Properly subsidizing domestic enterprises is a "common practice" for governments worldwide to boost their competitiveness, said Guo.
For example, the United States offered generous subsidies to its automobile industry that suffered a crisis during the global financial turbulence, he said.
The passage of the new tariff bill came at a time of a tough election battle in the United States, which made China an easy target for U.S. politicians looking to win more votes by politicizing trade issues.
The intention has turned more explicit when one week ago the U.S. government established the Interagency Trade Enforcement Center, which is expected to coordinate the enforcement of U.S. trade rights under international trade agreements and the enforcement of domestic trade laws, according to a previous statement from the White House.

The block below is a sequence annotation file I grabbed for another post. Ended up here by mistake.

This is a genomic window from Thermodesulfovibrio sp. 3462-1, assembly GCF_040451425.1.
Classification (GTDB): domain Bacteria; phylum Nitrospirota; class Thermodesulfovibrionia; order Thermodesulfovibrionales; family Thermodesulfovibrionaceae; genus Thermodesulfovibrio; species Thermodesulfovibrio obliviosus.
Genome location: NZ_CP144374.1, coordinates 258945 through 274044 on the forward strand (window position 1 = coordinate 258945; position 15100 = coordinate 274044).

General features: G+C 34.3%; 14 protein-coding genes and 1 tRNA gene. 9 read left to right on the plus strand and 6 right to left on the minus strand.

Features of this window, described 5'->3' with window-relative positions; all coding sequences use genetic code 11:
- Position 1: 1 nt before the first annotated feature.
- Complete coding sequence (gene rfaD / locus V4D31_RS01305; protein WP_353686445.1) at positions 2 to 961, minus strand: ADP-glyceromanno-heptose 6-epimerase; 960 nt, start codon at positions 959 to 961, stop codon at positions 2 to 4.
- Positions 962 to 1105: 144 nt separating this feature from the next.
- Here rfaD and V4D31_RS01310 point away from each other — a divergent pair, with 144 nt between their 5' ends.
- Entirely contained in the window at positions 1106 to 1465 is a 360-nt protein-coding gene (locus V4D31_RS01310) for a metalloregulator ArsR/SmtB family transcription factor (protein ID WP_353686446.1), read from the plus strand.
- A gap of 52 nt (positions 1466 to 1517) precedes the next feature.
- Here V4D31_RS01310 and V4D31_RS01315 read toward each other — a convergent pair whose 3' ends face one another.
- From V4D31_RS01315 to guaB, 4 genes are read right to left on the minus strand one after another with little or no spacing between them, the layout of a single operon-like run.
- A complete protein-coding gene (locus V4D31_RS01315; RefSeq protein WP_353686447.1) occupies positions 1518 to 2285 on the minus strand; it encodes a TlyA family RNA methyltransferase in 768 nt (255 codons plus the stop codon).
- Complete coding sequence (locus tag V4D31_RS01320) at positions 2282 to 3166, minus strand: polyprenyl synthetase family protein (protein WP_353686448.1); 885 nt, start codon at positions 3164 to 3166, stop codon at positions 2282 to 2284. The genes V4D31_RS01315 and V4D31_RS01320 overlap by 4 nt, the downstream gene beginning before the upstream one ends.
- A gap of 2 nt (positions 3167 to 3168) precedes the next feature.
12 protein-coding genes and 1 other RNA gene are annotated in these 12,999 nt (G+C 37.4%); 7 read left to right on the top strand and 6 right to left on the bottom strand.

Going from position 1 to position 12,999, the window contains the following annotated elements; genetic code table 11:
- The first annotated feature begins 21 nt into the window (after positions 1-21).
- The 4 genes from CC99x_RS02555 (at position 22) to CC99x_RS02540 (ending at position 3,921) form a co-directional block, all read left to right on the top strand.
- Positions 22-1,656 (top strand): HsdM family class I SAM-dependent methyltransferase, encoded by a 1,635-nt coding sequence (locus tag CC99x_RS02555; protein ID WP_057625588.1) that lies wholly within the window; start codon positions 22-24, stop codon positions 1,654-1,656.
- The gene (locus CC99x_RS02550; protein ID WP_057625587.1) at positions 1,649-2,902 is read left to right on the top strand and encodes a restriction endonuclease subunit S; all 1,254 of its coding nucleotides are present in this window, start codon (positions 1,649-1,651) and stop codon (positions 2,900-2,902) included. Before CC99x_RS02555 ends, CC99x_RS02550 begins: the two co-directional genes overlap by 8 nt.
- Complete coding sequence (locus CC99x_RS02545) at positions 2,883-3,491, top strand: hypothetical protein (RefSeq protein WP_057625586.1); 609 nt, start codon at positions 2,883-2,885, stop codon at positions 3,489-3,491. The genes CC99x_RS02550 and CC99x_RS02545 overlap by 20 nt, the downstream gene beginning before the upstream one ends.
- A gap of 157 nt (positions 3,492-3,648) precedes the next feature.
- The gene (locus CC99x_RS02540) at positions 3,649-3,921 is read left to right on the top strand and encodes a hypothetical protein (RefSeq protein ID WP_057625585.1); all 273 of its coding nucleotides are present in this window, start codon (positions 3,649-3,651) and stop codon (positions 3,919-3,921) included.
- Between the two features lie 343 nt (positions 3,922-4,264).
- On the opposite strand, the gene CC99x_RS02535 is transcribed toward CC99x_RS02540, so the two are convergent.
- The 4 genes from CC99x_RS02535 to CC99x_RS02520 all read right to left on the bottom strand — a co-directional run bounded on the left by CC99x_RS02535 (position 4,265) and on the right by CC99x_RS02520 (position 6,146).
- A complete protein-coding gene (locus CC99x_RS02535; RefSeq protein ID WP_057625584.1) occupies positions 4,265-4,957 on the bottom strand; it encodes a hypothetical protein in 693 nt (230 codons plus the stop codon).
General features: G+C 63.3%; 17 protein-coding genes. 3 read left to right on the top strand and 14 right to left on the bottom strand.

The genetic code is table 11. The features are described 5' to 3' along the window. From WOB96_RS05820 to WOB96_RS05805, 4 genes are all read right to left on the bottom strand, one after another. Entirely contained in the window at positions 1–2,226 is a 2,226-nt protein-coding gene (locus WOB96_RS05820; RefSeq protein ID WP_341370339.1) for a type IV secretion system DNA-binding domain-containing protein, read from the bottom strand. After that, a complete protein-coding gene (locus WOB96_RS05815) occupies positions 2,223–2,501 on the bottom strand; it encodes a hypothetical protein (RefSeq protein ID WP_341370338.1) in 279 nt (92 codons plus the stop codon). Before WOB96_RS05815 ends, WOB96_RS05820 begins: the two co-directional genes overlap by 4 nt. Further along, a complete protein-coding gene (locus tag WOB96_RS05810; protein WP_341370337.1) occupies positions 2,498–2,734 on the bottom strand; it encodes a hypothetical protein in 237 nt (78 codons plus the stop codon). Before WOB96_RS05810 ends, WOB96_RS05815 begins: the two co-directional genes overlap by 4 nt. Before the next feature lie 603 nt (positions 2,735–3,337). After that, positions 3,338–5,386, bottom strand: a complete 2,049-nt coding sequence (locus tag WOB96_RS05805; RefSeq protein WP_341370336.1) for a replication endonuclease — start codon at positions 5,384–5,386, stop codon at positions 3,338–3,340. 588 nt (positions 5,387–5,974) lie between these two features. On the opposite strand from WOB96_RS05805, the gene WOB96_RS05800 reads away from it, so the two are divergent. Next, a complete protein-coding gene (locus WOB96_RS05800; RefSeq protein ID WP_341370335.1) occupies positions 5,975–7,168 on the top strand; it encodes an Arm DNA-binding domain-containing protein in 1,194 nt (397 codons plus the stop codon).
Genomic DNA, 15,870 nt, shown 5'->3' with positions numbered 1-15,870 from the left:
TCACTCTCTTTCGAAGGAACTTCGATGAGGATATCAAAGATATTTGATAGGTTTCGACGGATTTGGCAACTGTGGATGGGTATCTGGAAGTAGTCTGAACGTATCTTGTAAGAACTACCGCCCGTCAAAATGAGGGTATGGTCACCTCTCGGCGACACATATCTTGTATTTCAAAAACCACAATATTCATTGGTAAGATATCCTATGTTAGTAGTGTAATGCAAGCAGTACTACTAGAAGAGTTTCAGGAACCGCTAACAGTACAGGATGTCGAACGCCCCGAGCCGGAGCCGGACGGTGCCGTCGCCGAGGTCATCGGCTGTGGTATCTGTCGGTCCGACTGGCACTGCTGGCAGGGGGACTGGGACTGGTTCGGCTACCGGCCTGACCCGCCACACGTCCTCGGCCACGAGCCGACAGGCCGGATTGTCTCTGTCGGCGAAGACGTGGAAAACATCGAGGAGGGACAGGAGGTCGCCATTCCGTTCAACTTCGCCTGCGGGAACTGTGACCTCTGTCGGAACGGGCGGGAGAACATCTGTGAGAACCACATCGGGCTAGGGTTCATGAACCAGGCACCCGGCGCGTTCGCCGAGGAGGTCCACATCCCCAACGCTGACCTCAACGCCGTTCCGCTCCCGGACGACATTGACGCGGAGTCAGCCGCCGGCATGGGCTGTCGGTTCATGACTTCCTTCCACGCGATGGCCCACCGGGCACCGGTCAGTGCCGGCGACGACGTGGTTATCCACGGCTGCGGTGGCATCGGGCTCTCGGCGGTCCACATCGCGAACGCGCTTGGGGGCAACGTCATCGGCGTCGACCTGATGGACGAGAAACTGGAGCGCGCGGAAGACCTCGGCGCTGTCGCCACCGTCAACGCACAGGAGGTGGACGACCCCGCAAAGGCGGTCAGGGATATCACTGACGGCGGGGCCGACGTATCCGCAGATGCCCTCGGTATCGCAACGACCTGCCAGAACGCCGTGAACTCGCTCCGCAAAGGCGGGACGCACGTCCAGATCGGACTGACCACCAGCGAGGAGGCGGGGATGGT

Jia Qingguo, deputy director of the School of International Studies at Peking University, said U.S. politicians are eager to find a target to attack as domestic economic recovery and employment conditions remain weak.
China and its exports are a perfect "scapegoat," he said.
The G20 countries, including China and the United States, have agreed on opposing trade and investment protectionism worldwide, but the new tariff is "a flagrant violation" of the G20 consensus, said Chen Dezhan, a professor with Shandong Normal University.
Chinese lawmakers noted that the restrictive measures could only lead to China's retaliation and trigger a trade war between the world's two largest economies, therefore undermining global economic recovery.
Chinese Vice President Xi Jinping also called on the United States to address the China-U.S. trade imbalance during his visit to the U.S. last month.
"It is very important for the United States to adjust its economic policies and structure, including removing various restrictions on exports to China, in order to address the trade imbalance," Xi said.
China and the United States remain the second largest trading partner for each other.